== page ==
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Subject: Re: [boost] Review managers wanted for augmented data structures
From: Vadim Stadnik (vadimstdk_at_[hidden])
Date: 2013-03-03 01:57:14

On Sun, Mar 3, 2013 at 1:21 AM, Martin Knoblauch Revuelta <
mkrevuelta_at_[hidden]> wrote:

> > [...]
> > Augmented red-black trees could have been included in the very first
> > version of STL.
> >
> > Why is it difficult and has not been done yet?
> >
> > The major obstacle for the integration is the C++ standard specification
> of
> > computational complexities of single operations for containers and
> > iterators.
> I totally agree.

It looks like you already gained quite significant experience in this area.
Do you know any other reasons and/or concerns why augmented data structures
should NOT be added to STL?

> In the meantime, I would like to point out some previous proposals of
> similar containers (including mine):
> 2004 (The oldest mention I could find. I don't know if it got
> implemented):
> 2006: "Hierarchical Data Structures"
> 2006: "AVL Array" (terrible name, I know)
> Renamed as "Rank List" after some debate when proposed for Boost:
> This last version is probably outdated with respect to "AVL Array".
> And finally...
> 2012: Countertree
> I think that there are very interesting ideas in some of them.

Thank you for these links,
The discussion of augmented trees by Boost community is particularly
Do you know if there was a formal Boost review of any variant of augmented
data structures and/or containers?


I made some design decisions favouring functionality and low
> computational complexity over space. Every node contained pointers to
> the next and previous nodes in-order. Between this and the NPSV, they
> used a lot of space. At some point I increased their size even
> further, and the shocking result was that my experiments run faster.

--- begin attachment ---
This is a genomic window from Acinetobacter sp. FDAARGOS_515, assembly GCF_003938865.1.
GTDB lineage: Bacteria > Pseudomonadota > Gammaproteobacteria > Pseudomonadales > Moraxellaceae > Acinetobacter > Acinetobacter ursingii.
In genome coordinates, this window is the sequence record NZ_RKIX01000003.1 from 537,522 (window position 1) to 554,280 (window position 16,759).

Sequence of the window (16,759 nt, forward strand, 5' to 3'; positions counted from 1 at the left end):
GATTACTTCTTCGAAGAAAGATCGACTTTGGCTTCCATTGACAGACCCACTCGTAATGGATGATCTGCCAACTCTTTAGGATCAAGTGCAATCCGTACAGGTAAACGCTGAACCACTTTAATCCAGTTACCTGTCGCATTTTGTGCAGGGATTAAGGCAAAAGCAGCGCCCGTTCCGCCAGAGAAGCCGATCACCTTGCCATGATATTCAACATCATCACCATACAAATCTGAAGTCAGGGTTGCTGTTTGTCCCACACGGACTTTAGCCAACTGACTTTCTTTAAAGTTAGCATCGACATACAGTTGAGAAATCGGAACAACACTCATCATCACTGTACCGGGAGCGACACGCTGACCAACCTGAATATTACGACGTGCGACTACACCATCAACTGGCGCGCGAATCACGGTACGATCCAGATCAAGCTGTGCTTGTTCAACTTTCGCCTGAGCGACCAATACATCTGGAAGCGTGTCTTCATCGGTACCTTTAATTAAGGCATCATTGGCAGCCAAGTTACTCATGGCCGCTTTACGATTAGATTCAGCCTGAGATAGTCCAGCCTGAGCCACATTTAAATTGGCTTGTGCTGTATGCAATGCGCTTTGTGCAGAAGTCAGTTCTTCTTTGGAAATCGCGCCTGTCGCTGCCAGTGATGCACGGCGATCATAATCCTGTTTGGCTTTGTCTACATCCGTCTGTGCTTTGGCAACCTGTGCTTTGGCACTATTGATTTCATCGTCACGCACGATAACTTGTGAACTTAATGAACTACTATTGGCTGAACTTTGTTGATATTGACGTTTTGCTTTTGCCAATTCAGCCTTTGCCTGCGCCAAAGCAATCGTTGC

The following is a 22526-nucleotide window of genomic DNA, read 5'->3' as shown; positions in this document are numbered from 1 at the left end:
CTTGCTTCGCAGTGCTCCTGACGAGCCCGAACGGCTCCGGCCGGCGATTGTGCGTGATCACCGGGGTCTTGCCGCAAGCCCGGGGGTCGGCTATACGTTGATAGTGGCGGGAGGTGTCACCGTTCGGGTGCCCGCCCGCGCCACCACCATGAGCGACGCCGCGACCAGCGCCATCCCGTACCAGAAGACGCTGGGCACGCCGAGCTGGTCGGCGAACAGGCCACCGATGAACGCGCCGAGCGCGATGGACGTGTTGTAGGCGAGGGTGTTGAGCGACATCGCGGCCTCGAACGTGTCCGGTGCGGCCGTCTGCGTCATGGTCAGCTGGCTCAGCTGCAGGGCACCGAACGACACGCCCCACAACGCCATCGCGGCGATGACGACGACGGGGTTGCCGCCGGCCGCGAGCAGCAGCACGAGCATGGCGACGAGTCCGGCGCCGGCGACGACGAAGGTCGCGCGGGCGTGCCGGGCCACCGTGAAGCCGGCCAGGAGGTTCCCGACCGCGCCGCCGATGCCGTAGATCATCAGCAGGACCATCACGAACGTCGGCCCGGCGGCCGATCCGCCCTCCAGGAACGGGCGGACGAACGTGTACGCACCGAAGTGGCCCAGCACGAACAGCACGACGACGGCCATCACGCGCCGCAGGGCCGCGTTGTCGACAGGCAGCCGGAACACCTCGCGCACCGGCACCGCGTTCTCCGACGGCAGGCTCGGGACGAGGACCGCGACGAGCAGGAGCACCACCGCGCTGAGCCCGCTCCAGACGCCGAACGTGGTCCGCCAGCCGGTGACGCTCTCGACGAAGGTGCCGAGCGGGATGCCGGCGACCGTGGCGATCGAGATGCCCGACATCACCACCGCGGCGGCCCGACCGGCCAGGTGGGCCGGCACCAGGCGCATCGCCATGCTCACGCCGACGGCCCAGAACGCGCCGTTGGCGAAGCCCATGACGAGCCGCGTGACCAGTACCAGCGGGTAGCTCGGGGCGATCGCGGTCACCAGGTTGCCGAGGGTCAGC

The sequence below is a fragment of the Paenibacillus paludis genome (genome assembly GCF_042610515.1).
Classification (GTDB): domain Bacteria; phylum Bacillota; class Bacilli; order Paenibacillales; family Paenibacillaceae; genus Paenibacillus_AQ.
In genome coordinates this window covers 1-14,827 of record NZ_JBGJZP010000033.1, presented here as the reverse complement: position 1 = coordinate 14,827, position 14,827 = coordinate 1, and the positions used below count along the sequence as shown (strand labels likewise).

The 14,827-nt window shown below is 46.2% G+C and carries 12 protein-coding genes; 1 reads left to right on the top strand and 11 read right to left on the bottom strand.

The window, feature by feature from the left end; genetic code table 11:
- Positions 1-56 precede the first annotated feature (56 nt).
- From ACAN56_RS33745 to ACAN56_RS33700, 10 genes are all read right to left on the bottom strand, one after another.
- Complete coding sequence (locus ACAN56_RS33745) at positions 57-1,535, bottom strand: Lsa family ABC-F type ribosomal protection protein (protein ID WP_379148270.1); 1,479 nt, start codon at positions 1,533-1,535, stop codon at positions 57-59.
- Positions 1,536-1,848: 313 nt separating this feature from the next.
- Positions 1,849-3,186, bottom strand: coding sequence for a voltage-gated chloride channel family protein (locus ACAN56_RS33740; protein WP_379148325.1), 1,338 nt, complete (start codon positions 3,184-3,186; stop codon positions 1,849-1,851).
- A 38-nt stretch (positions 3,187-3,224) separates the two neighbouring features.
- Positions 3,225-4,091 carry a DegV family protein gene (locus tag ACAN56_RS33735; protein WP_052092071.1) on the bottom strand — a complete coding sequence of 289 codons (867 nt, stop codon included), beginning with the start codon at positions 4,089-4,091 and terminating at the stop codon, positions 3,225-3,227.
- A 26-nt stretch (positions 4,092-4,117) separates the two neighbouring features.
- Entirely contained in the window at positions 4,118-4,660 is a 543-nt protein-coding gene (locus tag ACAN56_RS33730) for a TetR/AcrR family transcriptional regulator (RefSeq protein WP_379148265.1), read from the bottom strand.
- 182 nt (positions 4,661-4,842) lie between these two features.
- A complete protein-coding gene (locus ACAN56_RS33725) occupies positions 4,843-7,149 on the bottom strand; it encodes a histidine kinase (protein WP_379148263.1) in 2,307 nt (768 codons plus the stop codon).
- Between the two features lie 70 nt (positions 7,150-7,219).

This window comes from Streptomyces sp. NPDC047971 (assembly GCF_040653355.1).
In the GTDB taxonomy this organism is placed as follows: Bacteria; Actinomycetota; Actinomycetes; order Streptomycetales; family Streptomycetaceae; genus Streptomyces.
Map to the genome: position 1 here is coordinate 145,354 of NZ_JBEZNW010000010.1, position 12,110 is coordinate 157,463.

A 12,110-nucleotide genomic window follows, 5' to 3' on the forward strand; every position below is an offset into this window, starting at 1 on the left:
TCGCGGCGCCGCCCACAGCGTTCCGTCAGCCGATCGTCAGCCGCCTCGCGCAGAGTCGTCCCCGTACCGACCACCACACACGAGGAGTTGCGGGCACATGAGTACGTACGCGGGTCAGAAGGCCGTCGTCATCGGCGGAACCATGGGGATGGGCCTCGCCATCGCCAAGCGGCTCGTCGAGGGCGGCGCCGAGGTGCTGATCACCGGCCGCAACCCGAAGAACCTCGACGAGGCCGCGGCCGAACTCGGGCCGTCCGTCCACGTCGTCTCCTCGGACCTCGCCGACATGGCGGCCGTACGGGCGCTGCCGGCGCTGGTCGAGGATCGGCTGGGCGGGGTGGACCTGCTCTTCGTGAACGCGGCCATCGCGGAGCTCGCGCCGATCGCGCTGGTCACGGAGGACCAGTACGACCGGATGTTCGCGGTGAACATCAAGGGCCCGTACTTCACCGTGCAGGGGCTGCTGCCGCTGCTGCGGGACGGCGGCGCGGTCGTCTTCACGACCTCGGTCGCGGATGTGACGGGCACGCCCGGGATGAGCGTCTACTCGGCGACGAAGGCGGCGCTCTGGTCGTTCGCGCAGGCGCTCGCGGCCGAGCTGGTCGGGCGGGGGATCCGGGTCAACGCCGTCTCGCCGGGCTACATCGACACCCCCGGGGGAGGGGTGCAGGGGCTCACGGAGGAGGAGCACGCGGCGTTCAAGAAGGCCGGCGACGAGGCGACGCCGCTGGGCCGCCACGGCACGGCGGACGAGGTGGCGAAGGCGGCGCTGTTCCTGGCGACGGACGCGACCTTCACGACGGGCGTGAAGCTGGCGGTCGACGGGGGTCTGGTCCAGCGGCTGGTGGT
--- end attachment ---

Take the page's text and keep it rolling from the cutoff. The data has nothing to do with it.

> This leads me to think that a specific allocator ---like the one
> proposed in Countertree--- might help a lot.
I am interested in any ideas and methods that can improve performance of
augmented data structures. The problem with dynamically allocated augmented
trees is poor locality of reference and, thus, worse performance compared
to array based data structures. Custom allocators are helpful. However,
array based variants of augmented trees are better, since they improve
locality of reference when elements are stored contiguously. B+ trees have
the important advantage over red-black trees. B+ trees can implement
various combinations of two data structures: one linear and the other one
is a B-tree. In particular, they can support a segmented array that offers
high efficiency of sequential processing close to that of a single array or
std::vector. This is one of the main reasons why I proposed for the Boost
review array based augmented B+ trees and decided to postpone the review of
dynamically allocated augmented B+ trees.

> I will love to discuss these ideas if anybody is interested. I would
> have said all this before, but I was disconnected from the Boost list
> for a long while and I didn't know that augmented trees had been
> proposed again. Sorry.
It is quite symbolic that the current Boost review schedule has 2 proposals
with different types of augmented trees. Even if both of these libraries
fail there will be new proposals, because augmented data structures are
beneficial for many user algorithms.

Thank you for very useful feedback,
Vadim Stadnik

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